02 — 07
02 — 07
Hi! I'm Alex, an Art Director at Anthracite Design Studio. Over the year, we collaborated closely with our client to create an interface for a transportation monitoring system that utilizes a network of cameras powered by AI and managed by operators. After the MVP release, we began introducing new features as the database grew, and the AI model improved. Today, we'd like to share a story about how we added a seemingly small feature that had an unexpectedly significant impact.
Imagine a scenario in which a vehicle is involved in an accident, and ten cameras capture the incident from various angles. Until recently, operators were tasked with manually combine these footage streams into a coherent incident report. Without this, the system becomes cluttered with unclassified incidents, affecting operator efficiency. Even as AI improved in its ability to identify and consolidate related incidents, it still required operator validation.
We had clear objectives, such as reducing the time spent on task and minimizing error rates in the incident combination process. However, our primary concern was to ensure that operators could seamlessly integrate the new feature into their workflow. Since the system operates 24/7, our utmost priority was to avoid disrupting the existing efficiency in maintaining order in the city.
We started by observing the current operators' workflow to identify its challenges that would help us to generate hypotheses of how we can integrate the new feature. We closely monitored the operators' activity during the work day and conducted in-depth interviews, allowing us to view the problem from various angles. Here are the key issues we identified during the observation phase:
These are key insights we obtained during in-depth interviews:
We recognised that operators might be overloaded with events happening on the screen especially during rush hour when incidents tend to happen the most. Adding more cognitive load to the current interface might have a negative impact on overall efficiency.
To overcome this problem we based our null hypothesis on the mental models theory, which suggests that consistent use of widely adopted applications shapes user behaviour patterns and establishes expectations for similar interfaces, sounded promising in this case. Thus taking it into consideration we formulated it the following way:
Null hypothesis: Leveraging familiar interaction patterns from widely-used applications, might enable operators to more seamlessly integrate the new feature into their workflow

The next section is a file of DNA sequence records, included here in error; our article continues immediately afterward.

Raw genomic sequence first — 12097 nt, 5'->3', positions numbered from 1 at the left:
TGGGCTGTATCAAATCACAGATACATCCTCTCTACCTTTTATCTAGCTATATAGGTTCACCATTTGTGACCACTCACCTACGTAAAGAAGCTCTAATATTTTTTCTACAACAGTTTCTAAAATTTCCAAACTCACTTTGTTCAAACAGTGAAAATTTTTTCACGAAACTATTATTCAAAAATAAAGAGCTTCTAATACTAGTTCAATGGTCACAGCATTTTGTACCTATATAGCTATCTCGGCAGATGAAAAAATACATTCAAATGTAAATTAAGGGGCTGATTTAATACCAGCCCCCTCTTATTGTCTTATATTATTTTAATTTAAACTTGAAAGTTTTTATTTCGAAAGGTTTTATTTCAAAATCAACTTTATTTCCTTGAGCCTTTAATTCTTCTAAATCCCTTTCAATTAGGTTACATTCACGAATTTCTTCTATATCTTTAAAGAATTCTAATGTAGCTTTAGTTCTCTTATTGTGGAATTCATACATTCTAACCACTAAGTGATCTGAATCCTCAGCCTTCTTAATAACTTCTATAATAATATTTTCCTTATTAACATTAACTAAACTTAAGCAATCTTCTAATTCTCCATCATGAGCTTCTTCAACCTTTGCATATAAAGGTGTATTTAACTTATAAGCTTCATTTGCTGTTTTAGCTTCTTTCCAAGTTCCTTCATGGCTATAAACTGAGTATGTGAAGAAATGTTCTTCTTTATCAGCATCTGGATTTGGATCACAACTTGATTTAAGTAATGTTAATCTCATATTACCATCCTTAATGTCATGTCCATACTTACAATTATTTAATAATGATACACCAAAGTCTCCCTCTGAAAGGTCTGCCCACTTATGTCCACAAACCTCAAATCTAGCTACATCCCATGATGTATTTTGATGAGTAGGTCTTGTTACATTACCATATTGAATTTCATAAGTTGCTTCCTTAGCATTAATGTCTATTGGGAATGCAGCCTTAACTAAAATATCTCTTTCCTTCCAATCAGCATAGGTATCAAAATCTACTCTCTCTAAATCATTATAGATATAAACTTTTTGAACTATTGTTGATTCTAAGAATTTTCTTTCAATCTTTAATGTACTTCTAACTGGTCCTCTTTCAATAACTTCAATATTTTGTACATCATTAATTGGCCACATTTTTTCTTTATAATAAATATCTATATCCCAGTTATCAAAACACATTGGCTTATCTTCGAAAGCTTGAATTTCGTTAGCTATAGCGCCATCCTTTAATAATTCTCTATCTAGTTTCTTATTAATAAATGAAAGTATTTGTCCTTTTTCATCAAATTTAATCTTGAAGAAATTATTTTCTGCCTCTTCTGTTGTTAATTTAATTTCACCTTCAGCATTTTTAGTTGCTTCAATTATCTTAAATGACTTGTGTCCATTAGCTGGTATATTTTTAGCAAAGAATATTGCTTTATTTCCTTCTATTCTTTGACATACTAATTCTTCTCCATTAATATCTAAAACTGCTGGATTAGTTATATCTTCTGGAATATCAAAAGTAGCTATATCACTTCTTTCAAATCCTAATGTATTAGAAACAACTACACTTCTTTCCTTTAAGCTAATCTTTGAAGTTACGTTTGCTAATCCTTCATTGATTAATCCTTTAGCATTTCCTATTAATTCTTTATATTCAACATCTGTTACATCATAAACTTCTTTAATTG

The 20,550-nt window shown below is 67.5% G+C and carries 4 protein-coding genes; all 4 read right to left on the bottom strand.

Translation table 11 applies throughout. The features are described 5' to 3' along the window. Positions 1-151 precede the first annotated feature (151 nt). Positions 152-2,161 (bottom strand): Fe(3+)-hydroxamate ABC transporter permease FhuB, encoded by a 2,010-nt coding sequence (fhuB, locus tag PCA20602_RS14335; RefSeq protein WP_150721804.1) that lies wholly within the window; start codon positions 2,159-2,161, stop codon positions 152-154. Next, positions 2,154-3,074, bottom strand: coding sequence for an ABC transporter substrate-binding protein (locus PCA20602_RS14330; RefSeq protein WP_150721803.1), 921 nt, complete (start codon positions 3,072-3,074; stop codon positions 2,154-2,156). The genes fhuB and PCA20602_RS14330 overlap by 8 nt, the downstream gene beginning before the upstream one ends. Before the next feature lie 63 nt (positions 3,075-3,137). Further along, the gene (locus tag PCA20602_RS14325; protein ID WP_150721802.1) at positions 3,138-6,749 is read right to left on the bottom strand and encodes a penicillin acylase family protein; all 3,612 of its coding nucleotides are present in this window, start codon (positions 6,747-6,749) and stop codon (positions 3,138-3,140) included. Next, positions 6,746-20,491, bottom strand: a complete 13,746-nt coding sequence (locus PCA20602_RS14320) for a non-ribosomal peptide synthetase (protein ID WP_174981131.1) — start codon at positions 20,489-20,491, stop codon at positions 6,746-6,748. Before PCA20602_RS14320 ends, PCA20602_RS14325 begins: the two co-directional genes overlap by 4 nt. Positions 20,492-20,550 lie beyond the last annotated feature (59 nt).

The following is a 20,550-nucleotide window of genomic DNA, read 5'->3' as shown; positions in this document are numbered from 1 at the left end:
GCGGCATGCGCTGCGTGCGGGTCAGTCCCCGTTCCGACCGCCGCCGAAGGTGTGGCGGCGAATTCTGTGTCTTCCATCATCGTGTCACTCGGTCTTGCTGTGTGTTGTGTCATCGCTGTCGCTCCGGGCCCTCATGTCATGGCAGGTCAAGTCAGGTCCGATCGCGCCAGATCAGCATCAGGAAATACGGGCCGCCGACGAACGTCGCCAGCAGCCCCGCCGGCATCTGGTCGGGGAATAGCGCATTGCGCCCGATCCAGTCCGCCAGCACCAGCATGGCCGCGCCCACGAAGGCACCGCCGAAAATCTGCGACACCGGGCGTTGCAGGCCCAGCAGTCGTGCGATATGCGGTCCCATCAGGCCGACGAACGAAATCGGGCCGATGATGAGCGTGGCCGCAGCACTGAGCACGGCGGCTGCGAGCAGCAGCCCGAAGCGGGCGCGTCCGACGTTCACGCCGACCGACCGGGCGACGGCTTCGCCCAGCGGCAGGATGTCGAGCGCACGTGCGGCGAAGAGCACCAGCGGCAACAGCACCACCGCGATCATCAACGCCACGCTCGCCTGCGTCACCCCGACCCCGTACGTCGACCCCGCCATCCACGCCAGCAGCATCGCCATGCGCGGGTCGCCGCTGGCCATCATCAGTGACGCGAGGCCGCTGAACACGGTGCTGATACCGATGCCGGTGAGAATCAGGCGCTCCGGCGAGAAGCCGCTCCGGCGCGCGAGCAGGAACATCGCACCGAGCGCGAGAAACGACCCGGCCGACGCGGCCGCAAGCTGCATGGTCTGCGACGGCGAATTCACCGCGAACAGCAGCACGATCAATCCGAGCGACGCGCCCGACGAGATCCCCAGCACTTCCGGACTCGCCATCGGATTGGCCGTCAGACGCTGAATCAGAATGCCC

Our primary users, the operators, are real people who regularly use popular daily apps. To identify common apps, we conducted a quick survey among operators. The research into their existing practices guided the development of hypotheses for creating prototypes.
Hypothesis 1: Attention towards the new feature could be drawn by color dot, badge or notification.
Hypothesis 2: To show operator that there is a multiple entities a visual metaphor, such as a "stack" of camera footage, reminiscent of group calls or chats.
As an alternative approach, we also considered to give operator a more manual interaction with the new feature in case they are used to such workflow.
Hypothethis 3: Highlighting rows to suggest their relation and encourage users to merge them into a single accident.
To move forward, we consulted with our developers and prioritized the execution for each hypothesis, selecting prototypes that promised effectiveness and cost-efficiency in their development.
We run moderated usability testing of users interacting with our prototypes. We measured the effectiveness of our designs using multiple metrics such as task success rate, task time rate, and learnability as task success rate over time.
The learnability metric was particularly crucial for our client as operators needed to become accustomed to the new feature fast as possible. Our goal was to ensure that the transition to the new workflow would be seamless, and that operators could leverage the feature intuitively. We selected the prototype with the highest scores in each test with the learnability test results having more x2 weight. That is why despite of the prototype V1 showed better avg time rate, the learnability rate for V3 prototype was higher making it our go-to solution.
Through testing and refinement, we confirmed our central hypothesis: utilizing familiar interaction patterns outperformed alternative prototypes with a more manual approach despite its alignment with operators' existing workflows. For the final production version, we adopted a prototype featuring a notification format akin to a red bubble and a stack of photos, effectively signalling combined incidents and capturing operators' attention.
Following its release, we noted a remarkable 34% improvement in operator workflow efficiency. This feature proved particularly valuable in resolving corner cases, where operators occasionally faced delays of 5 to 9 minutes, significantly affecting task completion times.
Furthermore, post-release observations revealed that this implementation not only accelerated accident processing but also reduced operators' extra work by 2 hours per week. This reduction in additional tasks, such as clearing the system of accidental omissions, contributed to heightened operator satisfaction. It alsoo increased our own happiness as we made positive impact on both efficiency and overall work experience.